The Night the Ammo Exploded
If you’ve ever had the chance to visit Liberty State Park in New York Harbor, you may have seen a...
If you’ve ever had the chance to visit Liberty State Park in New York Harbor, you may have seen a plaque that reads: “You are walking on a site which saw one of the worst acts of terrorism in American history.” It’s not talking about 9/11.
As this piece from theobserver.com explains, Hudson County was the scene of a lethal act of sabotage that helped pull America out of its isolationist stance and get involved in the First World War.
“At 2:08 a.m. on a sultry summer’s night, millions of pounds, thousands of tons, of ammunition stored on an island just off the Jersey City shoreline began exploding — and the earth began quaking (at an estimated 5.5 on the modern Richter scale). So massive were the chain-reaction blasts, there were reports of people being thrown from their beds. Windows in a 25-mile radius were shattered.”
“Throughout the metropolitan area, people rushed into the streets in terror. Shrapnel struck buildings throughout Jersey City, and the sky above the harbor was filled with ‘bombs bursting in air.’”
The site of the explosion was Black Tom Island, located just west of Liberty Island, on July 30 1916. This Saturday marks the centennial anniversary of the incident. The story says that, on the day of the explosion, there were somewhere between 2 million and 4 million pounds of explosives just sitting in freight cars, barges, and ships.
“There were all types,” says a 1964 edition of The American Legion Magazine. “From small arms ammunition to deadly TNT in bulk. No one ever knew exactly how much ammunition or the types of ammunition that were stored at Black Tom at any given moment.” One of the barges, “moored tight against the pier in blatant violation of safety laws” contained 100,000 pounds of TNT and 417 cases of detonating fuses.
At first, it was thought that the explosion had been caused by smudge pots some island guards had lit to ward off the swarms of mosquitoes that plagued the swampy area. The guards were even arrested, but later released when sabotage by German agents was deemed the more likely scenario.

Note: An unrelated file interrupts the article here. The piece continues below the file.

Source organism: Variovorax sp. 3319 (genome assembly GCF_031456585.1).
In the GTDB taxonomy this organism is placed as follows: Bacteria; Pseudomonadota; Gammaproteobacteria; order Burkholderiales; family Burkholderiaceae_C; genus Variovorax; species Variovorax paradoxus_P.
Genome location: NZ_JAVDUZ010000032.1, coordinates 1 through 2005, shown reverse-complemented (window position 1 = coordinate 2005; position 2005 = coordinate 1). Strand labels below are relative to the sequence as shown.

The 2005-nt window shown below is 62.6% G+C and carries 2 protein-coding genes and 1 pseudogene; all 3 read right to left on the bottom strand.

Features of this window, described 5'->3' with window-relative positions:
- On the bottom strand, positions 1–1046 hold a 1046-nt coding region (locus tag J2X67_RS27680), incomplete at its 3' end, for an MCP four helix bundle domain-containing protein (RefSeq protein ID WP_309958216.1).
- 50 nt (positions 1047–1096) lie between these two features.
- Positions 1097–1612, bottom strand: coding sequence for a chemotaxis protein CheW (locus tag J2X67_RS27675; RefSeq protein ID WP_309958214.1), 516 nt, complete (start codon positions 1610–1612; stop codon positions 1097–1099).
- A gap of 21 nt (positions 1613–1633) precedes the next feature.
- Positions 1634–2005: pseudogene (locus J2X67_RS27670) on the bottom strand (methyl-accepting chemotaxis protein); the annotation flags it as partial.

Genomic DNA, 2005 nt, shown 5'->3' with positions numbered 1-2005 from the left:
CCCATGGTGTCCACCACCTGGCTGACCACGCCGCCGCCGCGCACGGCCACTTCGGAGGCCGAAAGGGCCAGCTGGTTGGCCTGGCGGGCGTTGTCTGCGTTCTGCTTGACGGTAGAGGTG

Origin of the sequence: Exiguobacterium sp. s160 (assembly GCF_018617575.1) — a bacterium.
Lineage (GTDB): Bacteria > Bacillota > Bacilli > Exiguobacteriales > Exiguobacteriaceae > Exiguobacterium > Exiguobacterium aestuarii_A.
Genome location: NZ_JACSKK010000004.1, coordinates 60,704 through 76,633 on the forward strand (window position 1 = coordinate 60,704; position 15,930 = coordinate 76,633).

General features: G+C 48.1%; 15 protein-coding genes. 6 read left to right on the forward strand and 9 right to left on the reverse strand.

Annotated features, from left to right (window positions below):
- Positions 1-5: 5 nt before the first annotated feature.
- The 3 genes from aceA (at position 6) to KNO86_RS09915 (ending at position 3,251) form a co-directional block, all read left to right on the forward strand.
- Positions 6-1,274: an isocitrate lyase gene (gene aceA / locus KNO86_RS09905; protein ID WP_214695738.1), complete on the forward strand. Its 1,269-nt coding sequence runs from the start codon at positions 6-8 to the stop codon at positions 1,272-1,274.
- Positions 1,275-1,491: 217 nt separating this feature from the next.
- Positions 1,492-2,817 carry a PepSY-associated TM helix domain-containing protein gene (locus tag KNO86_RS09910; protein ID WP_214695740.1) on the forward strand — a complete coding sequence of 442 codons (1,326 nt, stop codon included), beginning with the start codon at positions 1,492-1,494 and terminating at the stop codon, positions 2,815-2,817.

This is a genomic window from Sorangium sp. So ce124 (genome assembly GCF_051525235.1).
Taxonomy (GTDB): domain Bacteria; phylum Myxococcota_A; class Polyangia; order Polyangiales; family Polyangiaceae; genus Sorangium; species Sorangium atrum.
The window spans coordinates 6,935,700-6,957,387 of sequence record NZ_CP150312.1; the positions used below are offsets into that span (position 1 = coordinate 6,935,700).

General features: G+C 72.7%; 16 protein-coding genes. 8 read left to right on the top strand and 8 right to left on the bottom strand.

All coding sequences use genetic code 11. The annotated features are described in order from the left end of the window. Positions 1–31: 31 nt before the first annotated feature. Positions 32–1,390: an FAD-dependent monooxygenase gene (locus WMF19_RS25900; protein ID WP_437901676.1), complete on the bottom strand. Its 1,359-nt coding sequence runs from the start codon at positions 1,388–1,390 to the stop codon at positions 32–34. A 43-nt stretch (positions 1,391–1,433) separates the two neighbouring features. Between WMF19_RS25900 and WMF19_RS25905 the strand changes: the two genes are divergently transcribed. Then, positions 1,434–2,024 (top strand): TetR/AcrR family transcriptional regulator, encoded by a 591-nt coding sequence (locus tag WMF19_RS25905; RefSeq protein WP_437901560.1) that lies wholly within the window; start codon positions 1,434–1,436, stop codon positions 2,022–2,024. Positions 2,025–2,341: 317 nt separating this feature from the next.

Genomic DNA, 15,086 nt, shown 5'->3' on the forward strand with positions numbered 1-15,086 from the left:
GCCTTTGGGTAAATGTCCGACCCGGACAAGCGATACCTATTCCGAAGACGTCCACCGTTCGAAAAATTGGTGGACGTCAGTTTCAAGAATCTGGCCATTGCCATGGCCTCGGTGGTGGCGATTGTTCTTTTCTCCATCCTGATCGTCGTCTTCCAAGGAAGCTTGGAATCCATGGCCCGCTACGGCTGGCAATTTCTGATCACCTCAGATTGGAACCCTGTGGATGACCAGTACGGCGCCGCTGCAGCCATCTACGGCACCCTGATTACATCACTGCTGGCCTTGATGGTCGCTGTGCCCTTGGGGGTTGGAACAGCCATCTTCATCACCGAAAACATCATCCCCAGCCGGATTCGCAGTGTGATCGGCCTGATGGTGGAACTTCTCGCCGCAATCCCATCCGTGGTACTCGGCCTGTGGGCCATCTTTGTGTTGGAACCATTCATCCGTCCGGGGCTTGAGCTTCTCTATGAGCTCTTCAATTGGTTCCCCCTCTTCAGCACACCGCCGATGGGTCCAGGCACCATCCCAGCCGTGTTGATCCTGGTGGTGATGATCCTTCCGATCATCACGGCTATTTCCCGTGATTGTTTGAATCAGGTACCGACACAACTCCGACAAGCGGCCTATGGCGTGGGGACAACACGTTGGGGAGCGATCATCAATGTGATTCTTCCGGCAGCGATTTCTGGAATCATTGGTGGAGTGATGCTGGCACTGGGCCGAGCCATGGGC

The investigation went on for years until 1939, when the Lehigh Valley Railroad won the suit it had filed and Imperial Germany was judged responsible. However, the final payment of reparations totally $50 million wasn’t made until 1979.
The massive explosion certainly left its lasting marks. The exact death and injury tolls were never finalized. Injuries were estimated in the hundreds, but early reports of 50 dead were later reduced to just seven, likely because the explosions occurred in the middle of the night when workers and longshoremen were at home, the story says.
Reportedly, a 10-week-old infant was killed after being thrown from his crib by the blast.
Property damage was estimated at $20 million in 1916 dollars. That’s about $500 million today. Part of that property damage was the Statue of Liberty.
The statue’s torch was damaged by shrapnel from the explosions and immediate repairs were made. However, even after the 1984-86 centennial refurbishing of the statue, that part remains off-limits to the public. If you ever visit the statue, you’ll see that the staircase that goes up to the torch is blocked.
As for Black Tom Island itself, there wasn’t much left of it. Today, it’s a small piece of land joined to Liberty Island by landfill.
This Saturday, July 30, at 10 a.m., a ceremony to honor the Black Tom victims will take place at Liberty State Park. It will be held at the Flag Plaza, which is where the plaque citing the incident is located.